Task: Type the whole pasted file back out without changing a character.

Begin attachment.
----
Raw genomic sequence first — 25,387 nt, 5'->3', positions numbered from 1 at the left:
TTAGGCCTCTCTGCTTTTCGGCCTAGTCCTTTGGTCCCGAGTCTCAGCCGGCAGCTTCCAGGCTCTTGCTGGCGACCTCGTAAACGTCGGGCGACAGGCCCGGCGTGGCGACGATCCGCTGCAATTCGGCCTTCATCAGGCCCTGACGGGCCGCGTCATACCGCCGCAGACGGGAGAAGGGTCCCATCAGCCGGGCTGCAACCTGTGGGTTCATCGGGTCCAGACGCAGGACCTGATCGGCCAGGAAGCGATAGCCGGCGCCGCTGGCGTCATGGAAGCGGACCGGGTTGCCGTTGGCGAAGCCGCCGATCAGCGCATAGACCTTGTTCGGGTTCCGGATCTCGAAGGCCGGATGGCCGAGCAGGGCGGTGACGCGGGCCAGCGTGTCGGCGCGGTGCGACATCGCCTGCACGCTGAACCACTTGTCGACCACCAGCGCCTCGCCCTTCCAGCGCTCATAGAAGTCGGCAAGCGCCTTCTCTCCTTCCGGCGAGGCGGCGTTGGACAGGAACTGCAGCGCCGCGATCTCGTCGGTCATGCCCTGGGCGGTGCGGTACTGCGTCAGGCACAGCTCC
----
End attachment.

Raw genomic sequence first — 25,387 nt, 5'->3', positions numbered from 1 at the left:
TTAGGCCTCTCTGCTTTTCGGCCTAGTCCTTTGGTCCCGAGTCTCAGCCGGCAGCTTCCAGGCTCTTGCTGGCGACCTCGTAAACGTCGGGCGACAGGCCCGGCGTGGCGACGATCCGCTGCAATTCGGCCTTCATCAGGCCCTGACGGGCCGCGTCATACCGCCGCAGACGGGAGAAGGGTCCCATCAGCCGGGCTGCAACCTGTGGGTTCATCGGGTCCAGACGCAGGACCTGATCGGCCAGGAAGCGATAGCCGGCGCCGCTGGCGTCATGGAAGCGGACCGGGTTGCCGTTGGCGAAGCCGCCGATCAGCGCATAGACCTTGTTCGGGTTCCGGATCTCGAAGGCCGGATGGCCGAGCAGGGCGGTGACGCGGGCCAGCGTGTCGGCGCGGTGCGACATCGCCTGCACGCTGAACCACTTGTCGACCACCAGCGCCTCGCCCTTCCAGCGCTCATAGAAGTCGGCAAGCGCCTTCTCTCCTTCCGGCGAGGCGGCGTTGGACAGGAACTGCAGCGCCGCGATCTCGTCGGTCATGCCCTGGGCGGTGCGGTACTGCGTCAGGCACAGCTCC